Some of us will never know the questions of self-worth and humbling experiences that we feel when we walk into a gym. Everyone seems to have a plan, to have goals, to know what they are doing. Some of the people look like they may even be able to lift me with one arm, while others have biceps that probably weigh more than me, soaking wet.
I don’t have much in common with many of these people. I am, after all, an average sized twenty-three year old, who, like many, have avoided the gym for as long as possible due to sheer intimidation. For a while, I could only run early in the morning before the sunrise, as I didn’t want to be seen sweating and huffing for breath in the daylight.
So, it is safe to say that me and the men and women that fill the gyms are different. However, it is also essential to talk about the thing that we have in common- and, no matter where you fall on the fitness spectrum, you probably have it too- and that is the mindset of a winner.
You see, one thing that took me a while to figure out is that these people aren’t born strong; they became strong. Sylvester Stallone wasn’t born as Rocky, and Arnold Schwarzenegger wasn’t born as Mr. Olympia. It took years to accomplish; and in those years, many minutes seemed like they would never end, and countless workouts routines that seemed too irrelevant or too difficult.
But they, like all of us, began with the mind of a winner. They started with the insatiable want to better themselves, to push themselves. They endured the pain, they witnessed the gain, and they became icons of the bodybuilding world.
And we need to understand that, though it may have been a brief moment or long ago time, even the strongest of the strong and the biggest of the big have felt like they couldn’t surpass the obstacles. Though I’ve never spoken to Schwarzenegger or Stalone, I am sure that they have had moments of doubt, as have I, and as have you. I am sure that they missed a day at the gym, or had a meal that they later regretted. I do not doubt that they have been intimidated, or nervous, or confused as well.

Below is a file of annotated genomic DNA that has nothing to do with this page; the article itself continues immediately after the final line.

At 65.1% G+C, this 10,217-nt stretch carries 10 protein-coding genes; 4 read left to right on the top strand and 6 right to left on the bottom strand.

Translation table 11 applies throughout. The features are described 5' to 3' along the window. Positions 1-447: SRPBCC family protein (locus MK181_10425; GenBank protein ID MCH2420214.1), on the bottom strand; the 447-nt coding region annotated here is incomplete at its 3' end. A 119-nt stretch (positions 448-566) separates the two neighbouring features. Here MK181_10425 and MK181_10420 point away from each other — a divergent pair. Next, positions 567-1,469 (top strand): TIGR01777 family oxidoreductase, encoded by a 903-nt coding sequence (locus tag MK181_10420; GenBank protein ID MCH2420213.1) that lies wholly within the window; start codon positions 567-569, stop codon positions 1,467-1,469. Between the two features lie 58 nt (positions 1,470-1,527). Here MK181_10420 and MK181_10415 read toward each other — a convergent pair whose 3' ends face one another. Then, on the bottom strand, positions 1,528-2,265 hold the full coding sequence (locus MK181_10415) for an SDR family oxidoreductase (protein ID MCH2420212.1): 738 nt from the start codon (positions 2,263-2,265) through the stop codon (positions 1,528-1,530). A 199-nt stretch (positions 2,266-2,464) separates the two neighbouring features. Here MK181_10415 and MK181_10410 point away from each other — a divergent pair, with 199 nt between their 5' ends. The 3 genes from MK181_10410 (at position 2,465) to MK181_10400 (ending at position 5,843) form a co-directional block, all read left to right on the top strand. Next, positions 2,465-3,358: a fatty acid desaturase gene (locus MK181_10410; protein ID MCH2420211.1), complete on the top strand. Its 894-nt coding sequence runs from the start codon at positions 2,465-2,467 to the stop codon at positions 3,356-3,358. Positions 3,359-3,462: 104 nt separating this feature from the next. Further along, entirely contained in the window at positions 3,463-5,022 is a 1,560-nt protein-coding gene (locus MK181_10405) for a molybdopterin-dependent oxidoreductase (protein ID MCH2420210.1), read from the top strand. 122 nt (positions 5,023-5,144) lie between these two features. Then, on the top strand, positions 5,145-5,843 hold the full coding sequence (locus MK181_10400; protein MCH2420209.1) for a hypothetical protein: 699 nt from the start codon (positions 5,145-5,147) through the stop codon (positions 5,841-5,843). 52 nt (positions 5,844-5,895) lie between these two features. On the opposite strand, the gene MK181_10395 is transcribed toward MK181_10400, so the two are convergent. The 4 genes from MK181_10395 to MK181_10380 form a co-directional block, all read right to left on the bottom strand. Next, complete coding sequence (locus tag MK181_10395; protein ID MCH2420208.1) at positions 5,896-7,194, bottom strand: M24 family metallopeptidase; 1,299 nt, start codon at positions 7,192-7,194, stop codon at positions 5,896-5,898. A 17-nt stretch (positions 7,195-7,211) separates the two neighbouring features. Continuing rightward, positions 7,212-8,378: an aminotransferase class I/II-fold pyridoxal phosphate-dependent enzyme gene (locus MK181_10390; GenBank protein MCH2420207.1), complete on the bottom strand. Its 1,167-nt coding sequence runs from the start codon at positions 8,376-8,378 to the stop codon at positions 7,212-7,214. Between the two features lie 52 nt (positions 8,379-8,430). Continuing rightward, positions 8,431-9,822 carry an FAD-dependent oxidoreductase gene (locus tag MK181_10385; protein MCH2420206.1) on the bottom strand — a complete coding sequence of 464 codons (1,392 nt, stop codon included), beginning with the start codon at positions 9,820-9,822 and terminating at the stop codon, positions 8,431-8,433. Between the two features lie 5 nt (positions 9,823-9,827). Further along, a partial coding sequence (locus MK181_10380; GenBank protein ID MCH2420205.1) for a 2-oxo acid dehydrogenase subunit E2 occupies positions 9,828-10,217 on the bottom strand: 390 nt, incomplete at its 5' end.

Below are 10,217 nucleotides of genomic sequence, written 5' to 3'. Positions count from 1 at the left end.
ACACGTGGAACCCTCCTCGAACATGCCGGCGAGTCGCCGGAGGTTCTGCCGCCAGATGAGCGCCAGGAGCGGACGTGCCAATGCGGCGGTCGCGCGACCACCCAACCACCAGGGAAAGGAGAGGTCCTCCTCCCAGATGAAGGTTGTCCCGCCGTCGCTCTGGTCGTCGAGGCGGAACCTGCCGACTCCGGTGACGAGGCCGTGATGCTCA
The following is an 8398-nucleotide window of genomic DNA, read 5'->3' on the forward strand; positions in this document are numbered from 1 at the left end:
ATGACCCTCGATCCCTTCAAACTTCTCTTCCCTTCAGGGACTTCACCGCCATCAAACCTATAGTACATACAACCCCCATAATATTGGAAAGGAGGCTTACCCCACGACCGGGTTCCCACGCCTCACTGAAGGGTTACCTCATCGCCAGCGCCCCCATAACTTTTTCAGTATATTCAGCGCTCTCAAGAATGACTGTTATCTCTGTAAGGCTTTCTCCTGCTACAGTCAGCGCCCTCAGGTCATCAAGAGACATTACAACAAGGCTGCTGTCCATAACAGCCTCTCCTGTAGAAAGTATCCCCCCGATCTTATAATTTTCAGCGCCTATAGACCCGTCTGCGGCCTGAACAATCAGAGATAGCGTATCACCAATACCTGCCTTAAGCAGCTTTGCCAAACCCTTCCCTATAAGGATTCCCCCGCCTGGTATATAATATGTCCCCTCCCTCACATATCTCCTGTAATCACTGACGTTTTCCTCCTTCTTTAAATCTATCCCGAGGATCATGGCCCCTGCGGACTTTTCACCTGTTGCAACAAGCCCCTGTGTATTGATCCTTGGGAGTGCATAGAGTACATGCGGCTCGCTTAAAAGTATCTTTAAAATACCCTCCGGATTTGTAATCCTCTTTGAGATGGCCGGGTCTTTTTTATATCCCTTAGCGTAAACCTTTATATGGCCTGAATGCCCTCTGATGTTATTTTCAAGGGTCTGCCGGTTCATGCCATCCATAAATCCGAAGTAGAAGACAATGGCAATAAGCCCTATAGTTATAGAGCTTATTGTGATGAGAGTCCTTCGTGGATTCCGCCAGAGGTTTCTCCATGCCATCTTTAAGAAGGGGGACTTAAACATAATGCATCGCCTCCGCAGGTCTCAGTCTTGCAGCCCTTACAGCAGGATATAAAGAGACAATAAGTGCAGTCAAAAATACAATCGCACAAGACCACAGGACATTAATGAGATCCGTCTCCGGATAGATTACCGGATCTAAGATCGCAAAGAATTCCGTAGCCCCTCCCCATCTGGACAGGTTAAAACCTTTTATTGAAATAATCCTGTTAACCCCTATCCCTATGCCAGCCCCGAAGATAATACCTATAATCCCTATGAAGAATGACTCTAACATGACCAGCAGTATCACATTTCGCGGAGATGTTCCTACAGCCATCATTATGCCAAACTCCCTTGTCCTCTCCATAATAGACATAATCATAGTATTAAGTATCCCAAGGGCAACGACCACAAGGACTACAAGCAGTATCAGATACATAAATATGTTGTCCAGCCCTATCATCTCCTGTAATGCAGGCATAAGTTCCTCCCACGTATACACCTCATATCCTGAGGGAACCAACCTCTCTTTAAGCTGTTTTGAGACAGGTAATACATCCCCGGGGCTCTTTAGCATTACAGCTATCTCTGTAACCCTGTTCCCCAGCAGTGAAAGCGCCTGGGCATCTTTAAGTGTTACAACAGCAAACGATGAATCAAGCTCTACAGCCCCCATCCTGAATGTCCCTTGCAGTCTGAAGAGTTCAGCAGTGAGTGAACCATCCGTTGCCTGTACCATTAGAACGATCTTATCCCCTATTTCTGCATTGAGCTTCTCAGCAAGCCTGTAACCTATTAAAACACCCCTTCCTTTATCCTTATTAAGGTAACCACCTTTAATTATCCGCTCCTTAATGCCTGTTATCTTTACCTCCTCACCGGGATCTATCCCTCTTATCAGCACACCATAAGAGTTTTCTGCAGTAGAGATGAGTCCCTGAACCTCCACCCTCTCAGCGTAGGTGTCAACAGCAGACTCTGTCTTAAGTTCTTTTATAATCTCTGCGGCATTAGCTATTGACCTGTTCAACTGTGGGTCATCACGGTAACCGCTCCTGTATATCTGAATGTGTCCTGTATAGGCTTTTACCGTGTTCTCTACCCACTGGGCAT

So when I think about what it takes to be a winner, to be a champion, sure, not a single person can doubt that the hours at the gym, missed dinners, early mornings, or painful muscles the day, after all, sculpt us into the winners we are. But, it is more than that too; it is a state of mind, and a desperate plea to start somewhere. It is an attitude of willingness and humility, a never-ending drive to grow and to succeed and to ask for help when it is needed to beat all of the odds and become one of the greats.
So next time you begin to feel out of place at the gym, or intimidated, as many of us beginners may, remind yourself of the facts. Nobody was born pushing the limits of human strength; instead, it was cultivated over years of hard work, discipline, and sweat. And, most importantly, never forget- it all began with the mindset of a winner.
My name is William Bauer, and I am a full time student at Sacramento City College. I have recently been admitted to transfer to University of California, Davis, for political science. I hope to work in some sort of nonprofit or advocacy field, fighting for the individuals that may not have anyone else to fight for them. I quit high school at 15, and traveled around the country doing odd jobs, where I met people from all walks of life, many who were enduring hardships. It was then that I decided I have an obligation to give back. I began community college again, instantly making straight A’s and being presented with different Honors. After several semesters at community college, I was admitted to Davis. It is an incredible opportunity, and outside of working two jobs and saving every penny I can, I need to pursue every single opportunity to receive financial aid possible.